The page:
The initial data on epimacular brachytherapy alone is promising. The 1-year results (n=34) of intraocular epimacular delivery alone of either 15 Gy or 24 Gy beta radiation for the treatment of subfoveal CNV secondary to AMD found no one lost more than 3 lines, and 50% of those treated with low dose (76% of those treated with a high dose) improved or maintained their visual acuity.37 To date, there have been no reports of radiation-induced toxicity (some patients have had follow-up through month 24); the primary adverse events were directly related to the partial vitrectomy; 11 patients (42% of the phakic eyes) developed cataract.37 When combined with intravitreal bevacizumab in a second study (n=34), 12 month results found no adverse events were associated with the exposure to radiation after single treatment with 24 Gy and two injections, 68% of patients improved or maintained BCVA, and 38% gained at least 3 lines on the ETDRS chart.39 There were no serious adverse events reported; of the moderate adverse events, CNV leakage (21%) and cataract (25%) were the most predominant, with other mild to moderate events reported at under 10%; there were no instances of radiation-induced toxicity or any events related to the applicator.39

As explained previously,37,39 the NeoVista device is designed to provide an effective dose of ionizing radiation to a very small area due to the short range of strontium-90 (Figure 5). A sharp decline in the radiation dose delivered minimizes collateral damage beyond the edges of the CNV lesion. The delivery device is designed to balance regression of the CNV lesion and the collateral tissue exposure to the radiation dose. However, longer follow up in a larger cohort of patients is warranted to confirm the preliminary safety data. Longer term results will help determine if the combination of radiation, anti-VEGF therapy and increased oxygenation via vitrectomy is able to sustain the reduction in additional injections initially seen at the 1-year follow-up.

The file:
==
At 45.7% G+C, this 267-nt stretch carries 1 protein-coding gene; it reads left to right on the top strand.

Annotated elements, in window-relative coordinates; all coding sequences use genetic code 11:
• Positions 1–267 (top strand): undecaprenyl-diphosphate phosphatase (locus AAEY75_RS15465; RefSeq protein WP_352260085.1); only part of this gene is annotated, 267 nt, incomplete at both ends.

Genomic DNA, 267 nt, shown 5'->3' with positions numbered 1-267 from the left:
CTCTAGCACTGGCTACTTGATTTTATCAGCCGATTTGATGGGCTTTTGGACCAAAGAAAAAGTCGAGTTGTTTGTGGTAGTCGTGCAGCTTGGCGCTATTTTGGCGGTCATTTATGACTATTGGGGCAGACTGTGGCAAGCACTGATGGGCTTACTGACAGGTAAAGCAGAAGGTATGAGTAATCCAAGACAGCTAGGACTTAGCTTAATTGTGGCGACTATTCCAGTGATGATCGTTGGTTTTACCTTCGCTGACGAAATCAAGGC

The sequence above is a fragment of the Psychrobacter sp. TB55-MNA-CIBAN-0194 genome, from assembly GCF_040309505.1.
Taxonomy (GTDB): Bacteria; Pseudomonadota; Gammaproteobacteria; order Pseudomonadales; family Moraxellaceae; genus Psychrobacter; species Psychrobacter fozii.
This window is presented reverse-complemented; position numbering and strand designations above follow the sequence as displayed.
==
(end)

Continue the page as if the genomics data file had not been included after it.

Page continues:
The vitrectomy performed to successfully deliver the epimacular brachytherapy is not without its own risks, and the retina community needs to bear this in mind as future results become available. Cataract is common after vitrectomy; in the studies on the epimacular therapy the rate of cataract development is lower than expected when compared to studies on vitrectomy alone.52-54

Figure 5. The NeoVista device delivers strontium-90 (which has a short range of about 2 to 4 mm), which allows it to target the lesion without affecting nontargeted tissue.


Continued investigation surrounding the benefits of radiation therapy and other modalities for AMD is still warranted, as there is no single treatment that exists that eradicates CNV. The safety and efficacy of epimacular brachytherapy is currently under evaluation in a phase 3 study called CABERNET (CNV Secondary to AMD Treated with BEta RadiatioN Epiretinal Therapy). It is a multicenter, randomized, controlled study that will enroll 450 subjects at clinical centers worldwide. The study will evaluate the safety and efficacy of epimacular beta radiation therapy delivered concomitantly with the FDA-approved antiangiogenic therapy Lucentis (ranibizumab) vs Lucentis alone.